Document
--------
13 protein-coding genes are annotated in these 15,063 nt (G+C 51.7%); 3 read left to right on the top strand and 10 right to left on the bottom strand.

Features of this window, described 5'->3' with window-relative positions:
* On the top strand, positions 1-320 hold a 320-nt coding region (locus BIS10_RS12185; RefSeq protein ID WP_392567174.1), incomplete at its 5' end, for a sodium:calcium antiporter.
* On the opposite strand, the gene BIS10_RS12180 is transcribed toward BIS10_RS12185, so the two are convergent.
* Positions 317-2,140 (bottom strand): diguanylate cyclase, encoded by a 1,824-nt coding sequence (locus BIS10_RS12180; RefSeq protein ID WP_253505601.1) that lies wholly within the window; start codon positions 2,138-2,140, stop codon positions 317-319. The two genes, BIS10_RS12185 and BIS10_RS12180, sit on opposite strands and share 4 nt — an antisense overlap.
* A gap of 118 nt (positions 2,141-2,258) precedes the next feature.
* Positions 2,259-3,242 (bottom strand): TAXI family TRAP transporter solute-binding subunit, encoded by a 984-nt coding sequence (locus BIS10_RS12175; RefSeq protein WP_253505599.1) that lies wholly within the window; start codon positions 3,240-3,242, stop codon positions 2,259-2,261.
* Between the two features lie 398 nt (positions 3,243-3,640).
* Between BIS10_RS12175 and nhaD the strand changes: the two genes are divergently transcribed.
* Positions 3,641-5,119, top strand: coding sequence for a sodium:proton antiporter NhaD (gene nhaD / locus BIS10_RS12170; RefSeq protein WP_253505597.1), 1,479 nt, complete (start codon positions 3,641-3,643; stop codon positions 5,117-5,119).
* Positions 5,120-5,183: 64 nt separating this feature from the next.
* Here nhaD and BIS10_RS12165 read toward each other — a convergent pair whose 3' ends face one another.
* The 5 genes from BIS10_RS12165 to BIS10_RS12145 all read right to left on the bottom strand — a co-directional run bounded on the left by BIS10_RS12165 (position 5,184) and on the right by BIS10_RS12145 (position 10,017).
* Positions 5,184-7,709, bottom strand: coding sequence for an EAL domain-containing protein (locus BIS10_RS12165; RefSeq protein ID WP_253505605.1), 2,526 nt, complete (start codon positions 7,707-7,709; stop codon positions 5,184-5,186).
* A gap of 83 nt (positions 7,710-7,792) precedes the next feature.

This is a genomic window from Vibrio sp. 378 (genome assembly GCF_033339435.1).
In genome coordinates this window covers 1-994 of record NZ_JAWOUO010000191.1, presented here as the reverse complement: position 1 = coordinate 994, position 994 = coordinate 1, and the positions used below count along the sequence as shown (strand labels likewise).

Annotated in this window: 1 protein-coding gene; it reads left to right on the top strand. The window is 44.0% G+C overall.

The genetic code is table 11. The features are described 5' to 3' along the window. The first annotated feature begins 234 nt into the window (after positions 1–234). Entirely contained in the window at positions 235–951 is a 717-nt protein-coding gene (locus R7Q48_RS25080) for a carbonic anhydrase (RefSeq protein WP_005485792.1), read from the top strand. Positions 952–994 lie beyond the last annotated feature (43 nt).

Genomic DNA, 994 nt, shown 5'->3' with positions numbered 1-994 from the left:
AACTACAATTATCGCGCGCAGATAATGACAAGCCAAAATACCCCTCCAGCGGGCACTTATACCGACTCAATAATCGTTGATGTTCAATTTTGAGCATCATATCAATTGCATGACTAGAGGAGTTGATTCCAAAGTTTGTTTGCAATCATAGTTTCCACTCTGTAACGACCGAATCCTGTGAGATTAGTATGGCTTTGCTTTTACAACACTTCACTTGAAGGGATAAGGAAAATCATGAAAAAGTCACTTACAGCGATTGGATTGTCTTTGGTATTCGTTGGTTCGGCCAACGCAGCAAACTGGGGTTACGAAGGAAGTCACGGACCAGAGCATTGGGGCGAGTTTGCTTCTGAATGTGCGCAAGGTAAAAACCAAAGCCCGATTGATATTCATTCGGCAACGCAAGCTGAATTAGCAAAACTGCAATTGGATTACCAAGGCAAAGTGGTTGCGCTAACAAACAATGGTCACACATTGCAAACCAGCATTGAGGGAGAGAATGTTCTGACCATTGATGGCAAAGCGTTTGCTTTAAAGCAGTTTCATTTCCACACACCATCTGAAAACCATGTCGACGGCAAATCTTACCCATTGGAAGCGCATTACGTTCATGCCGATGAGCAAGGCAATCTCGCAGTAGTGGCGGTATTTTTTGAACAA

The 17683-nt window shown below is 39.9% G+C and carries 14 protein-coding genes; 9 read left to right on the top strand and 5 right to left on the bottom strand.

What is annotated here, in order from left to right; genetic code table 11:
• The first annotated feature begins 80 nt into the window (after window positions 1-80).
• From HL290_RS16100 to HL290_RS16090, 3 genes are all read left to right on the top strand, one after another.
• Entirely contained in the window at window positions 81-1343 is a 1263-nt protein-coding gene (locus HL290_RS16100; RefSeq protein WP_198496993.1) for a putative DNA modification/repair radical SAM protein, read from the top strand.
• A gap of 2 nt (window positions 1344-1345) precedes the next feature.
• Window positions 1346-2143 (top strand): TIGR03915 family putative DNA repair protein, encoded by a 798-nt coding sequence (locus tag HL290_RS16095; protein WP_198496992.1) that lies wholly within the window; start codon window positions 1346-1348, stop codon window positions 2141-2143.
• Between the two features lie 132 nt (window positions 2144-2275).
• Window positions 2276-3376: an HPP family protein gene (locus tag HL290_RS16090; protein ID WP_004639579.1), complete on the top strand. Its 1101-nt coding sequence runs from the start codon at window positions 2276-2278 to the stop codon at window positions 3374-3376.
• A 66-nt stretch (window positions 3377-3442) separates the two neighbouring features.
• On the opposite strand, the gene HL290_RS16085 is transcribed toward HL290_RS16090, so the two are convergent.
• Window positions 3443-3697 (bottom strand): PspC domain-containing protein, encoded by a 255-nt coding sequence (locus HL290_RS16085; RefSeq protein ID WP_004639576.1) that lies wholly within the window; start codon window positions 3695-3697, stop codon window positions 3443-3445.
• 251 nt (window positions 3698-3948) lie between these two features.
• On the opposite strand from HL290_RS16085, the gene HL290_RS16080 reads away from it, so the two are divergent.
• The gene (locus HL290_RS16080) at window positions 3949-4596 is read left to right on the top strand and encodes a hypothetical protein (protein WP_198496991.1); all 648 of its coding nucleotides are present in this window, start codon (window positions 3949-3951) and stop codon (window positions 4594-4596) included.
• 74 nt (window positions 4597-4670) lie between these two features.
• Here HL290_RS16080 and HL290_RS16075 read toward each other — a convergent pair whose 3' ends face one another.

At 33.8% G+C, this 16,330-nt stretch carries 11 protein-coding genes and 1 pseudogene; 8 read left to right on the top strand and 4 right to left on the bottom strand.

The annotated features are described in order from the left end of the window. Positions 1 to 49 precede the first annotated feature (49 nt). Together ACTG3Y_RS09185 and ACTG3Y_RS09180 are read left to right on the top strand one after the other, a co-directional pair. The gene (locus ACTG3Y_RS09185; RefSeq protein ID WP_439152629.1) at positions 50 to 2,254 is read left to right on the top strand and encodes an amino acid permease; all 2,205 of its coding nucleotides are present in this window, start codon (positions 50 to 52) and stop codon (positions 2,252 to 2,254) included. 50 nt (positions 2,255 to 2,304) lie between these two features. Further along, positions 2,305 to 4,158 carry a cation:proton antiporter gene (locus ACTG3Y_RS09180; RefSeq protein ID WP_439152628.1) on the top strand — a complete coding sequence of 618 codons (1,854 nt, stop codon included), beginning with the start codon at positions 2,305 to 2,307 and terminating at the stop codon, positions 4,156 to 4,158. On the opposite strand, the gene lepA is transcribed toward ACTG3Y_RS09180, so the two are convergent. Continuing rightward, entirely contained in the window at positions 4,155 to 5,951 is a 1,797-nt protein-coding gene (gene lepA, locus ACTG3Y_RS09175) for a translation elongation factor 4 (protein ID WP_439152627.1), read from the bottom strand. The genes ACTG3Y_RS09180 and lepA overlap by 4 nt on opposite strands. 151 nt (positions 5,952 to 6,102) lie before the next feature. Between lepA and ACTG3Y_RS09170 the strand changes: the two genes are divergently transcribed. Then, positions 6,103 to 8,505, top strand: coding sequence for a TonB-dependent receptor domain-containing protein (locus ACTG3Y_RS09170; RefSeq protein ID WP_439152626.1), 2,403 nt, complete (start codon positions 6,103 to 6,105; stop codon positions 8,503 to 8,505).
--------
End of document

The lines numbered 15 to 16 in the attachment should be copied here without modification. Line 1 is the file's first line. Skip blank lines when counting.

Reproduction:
* A gap of 83 nt (positions 7,710-7,792) precedes the next feature.

This is a genomic window from Vibrio sp. 378 (genome assembly GCF_033339435.1).